Characterization of the respiratory physiology of Lactococcus lactis for starter culture production with improved acidification capacity
Conference contribution, 2015
Commercial freeze-dried starter cultures for cheese making are produced mainly via anaerobic batch processes. A recent discovery has shown that some lactic acid bacteria (LAB) are able to sustain respiration under aerobic conditions when hemin is added to the growth medium, since it completes the electron transport chain for respiration, which is otherwise defective . Respiration is energetically beneficial: compared to fermentation, under respiratory conditions the biomass yield is higher and a different by-product pattern is observed. However, it is also important to consider whether the different metabolism can affect the performance of the starter culture. Thus, this project investigates LAB respiratory physiology, aiming to clarify the molecular reasons behind the milk acidification capacity of the respiratory culture. Our bioreactor results demonstrate that with hemin addition, cells switch from the fermentation to respiration only in the late exponential phase of growth. Although presence of oxygen is an additional stress for LAB, in the presence of hemin under aerobic conditions cells have surprisingly better fermentation behaviour, i.e. higher lactate yield before the respiratory switch. Therefore, we hypothesize that with improved fermentation a certain energy threshold is achieved for the respiratory switch. This energy requirement might be related to the intake of the hemin, however this aspect needs further investigation, as hemin transport into the cells has not been characterized yet.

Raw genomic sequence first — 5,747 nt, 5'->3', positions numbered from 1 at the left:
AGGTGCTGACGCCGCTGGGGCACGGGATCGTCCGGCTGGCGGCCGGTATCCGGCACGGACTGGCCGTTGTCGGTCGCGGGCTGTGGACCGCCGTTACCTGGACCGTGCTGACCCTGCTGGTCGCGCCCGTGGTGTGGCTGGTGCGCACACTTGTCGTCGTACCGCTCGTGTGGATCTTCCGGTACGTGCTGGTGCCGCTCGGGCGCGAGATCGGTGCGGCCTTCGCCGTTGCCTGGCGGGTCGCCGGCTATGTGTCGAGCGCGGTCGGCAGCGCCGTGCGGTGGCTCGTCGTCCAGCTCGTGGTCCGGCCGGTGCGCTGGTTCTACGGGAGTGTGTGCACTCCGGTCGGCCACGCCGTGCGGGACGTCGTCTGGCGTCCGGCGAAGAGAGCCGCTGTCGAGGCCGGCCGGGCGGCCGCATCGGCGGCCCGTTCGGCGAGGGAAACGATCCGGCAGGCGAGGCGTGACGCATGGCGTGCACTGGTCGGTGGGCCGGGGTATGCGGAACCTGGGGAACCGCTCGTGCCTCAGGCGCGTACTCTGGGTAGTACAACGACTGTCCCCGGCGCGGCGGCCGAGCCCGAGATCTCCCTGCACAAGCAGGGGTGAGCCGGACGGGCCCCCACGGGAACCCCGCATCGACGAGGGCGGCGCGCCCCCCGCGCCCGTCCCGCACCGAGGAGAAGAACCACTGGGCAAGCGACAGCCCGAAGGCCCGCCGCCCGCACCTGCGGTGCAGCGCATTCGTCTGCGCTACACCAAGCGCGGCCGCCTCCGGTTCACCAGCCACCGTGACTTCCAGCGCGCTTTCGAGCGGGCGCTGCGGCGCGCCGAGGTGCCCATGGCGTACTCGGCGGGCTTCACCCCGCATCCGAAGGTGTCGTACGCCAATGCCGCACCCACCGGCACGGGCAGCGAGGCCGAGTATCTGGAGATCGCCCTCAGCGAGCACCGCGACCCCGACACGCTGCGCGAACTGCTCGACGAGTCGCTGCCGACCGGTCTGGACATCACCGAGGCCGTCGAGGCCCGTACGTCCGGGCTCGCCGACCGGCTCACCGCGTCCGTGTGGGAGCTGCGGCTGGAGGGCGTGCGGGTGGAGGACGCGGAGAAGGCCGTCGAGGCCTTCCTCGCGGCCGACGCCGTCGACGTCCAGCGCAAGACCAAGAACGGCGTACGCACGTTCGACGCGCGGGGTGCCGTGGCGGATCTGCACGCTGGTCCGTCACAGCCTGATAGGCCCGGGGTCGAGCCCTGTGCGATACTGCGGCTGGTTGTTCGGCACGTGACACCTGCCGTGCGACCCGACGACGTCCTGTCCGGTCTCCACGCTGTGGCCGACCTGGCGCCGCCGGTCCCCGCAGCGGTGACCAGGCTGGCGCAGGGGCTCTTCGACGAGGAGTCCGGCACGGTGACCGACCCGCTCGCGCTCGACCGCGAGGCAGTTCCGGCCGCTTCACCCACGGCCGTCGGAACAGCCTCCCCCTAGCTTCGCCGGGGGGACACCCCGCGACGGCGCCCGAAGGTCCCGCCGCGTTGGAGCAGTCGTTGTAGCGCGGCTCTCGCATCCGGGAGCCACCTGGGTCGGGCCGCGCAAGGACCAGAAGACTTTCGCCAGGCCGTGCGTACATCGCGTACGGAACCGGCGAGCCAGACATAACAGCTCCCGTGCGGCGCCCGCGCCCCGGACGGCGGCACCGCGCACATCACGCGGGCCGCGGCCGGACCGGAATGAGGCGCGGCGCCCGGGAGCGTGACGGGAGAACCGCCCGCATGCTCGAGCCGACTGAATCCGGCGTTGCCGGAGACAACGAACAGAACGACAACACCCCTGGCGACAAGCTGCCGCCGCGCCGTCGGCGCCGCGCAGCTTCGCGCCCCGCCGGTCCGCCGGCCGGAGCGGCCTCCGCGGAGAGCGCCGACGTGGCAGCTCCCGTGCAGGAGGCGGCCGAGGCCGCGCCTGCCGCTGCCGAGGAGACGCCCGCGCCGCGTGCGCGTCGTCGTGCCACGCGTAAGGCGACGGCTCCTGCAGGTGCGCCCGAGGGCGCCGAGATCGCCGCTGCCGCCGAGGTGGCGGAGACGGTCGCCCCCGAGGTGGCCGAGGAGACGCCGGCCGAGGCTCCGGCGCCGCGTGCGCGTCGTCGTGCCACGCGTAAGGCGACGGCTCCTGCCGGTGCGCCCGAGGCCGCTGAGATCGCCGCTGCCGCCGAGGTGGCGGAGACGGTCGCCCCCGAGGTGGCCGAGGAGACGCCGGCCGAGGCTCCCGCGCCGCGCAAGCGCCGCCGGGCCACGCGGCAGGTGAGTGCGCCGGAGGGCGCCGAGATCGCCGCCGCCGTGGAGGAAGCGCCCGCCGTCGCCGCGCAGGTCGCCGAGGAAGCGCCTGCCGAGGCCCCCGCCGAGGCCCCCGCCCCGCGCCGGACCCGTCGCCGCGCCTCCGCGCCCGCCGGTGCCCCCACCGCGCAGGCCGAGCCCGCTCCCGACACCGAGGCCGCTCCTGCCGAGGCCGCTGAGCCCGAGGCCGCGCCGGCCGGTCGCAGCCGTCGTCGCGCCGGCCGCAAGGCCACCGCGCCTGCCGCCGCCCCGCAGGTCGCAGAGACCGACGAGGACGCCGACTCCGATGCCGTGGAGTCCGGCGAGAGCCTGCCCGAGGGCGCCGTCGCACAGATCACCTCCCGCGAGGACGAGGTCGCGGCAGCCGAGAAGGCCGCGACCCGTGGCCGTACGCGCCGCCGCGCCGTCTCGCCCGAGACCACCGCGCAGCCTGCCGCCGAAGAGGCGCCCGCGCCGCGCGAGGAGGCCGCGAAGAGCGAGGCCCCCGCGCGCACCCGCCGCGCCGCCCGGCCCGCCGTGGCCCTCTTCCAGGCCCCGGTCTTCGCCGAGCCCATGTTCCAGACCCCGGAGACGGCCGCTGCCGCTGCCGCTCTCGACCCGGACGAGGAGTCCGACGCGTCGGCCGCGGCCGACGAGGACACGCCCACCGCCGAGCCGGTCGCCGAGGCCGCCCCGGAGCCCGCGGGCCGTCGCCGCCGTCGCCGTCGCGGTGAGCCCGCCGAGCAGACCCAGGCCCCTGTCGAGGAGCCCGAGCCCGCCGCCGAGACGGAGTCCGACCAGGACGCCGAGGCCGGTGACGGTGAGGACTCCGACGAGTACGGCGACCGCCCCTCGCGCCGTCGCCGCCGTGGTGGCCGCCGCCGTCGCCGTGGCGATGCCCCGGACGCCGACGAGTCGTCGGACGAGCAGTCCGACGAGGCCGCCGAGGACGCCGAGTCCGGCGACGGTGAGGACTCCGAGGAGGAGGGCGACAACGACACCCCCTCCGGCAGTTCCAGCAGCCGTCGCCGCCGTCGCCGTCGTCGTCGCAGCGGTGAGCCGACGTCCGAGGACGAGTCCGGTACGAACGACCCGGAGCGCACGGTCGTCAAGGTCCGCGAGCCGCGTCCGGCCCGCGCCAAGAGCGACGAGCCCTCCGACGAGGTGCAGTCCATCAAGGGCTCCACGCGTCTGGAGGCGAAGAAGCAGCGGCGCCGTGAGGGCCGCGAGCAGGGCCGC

Reference:  Lechardeur D et al Curr Opin Biotechnol 2011,22(2):143